Flex also fosters personal and professional growth of its employees; this encompasses life-long learning and dynamic work assignments to aid individual advancement. Employees have access to online and classroombased training, which enables them to further scale up the career ladder. Feedback from such initiatives reveals that employees begin to embrace a more positive approach to work and are motivated to not only see their goals through, but to exceed them as well. They also become more proactive in learning new skills and developing their careers. “At Flex, we believe the stronger a company’s culture is, the better employees understand what is expected of them and what their goals are. After all, it has been proven that engaged employees are more likely to stay happy, motivated and committed to the company," says Hasifah.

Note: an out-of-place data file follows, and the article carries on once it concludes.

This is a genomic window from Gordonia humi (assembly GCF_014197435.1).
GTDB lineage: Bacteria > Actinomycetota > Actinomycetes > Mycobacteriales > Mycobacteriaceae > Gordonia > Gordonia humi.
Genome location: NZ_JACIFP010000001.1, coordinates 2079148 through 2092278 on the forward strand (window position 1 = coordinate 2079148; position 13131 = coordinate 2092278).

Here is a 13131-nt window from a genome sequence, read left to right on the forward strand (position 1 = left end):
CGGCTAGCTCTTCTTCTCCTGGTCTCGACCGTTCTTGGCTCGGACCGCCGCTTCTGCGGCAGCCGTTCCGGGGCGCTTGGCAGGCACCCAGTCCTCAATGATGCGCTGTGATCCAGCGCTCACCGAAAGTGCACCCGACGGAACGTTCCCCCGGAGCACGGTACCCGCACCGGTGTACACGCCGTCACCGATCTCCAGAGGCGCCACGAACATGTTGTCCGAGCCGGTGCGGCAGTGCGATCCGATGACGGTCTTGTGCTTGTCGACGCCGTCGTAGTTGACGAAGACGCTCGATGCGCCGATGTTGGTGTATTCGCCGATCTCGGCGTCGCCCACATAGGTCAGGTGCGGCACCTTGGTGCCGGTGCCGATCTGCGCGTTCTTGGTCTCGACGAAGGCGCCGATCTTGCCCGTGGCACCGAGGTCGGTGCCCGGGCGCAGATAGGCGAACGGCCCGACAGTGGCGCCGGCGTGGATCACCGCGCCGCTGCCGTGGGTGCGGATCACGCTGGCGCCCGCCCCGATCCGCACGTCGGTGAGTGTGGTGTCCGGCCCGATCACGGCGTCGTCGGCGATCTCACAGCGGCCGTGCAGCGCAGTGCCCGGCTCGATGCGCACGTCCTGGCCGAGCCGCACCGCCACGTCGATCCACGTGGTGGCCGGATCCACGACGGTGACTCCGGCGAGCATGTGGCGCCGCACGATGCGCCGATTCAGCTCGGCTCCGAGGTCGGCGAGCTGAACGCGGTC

Through Flex's further education programmes, more than 400 employees have completed their master’s degrees, as well as certificate programmes from local universities and colleges.
Today, Flex is embracing global work culture trends such as diversity and inclusion, equal career opportunities and continuous education. Flex Malaysia is currently one of the largest employers of PwDs in the country, having hired over 150 hearing-impaired employees across Penang and Johor. Through the company's further education programmes, more than 400 employees have completed their master’s degrees, as well as certificate programmes from local universities and colleges – all fully sponsored by Flex. Moving forward, Flex is keen to develop more of such initiatives to cement itself as a global organisation with its most prized asset – its employees – at the heart of its operations.
Emilia Ismail is a freelance writer who has a love-hate relationship with the weighing scale.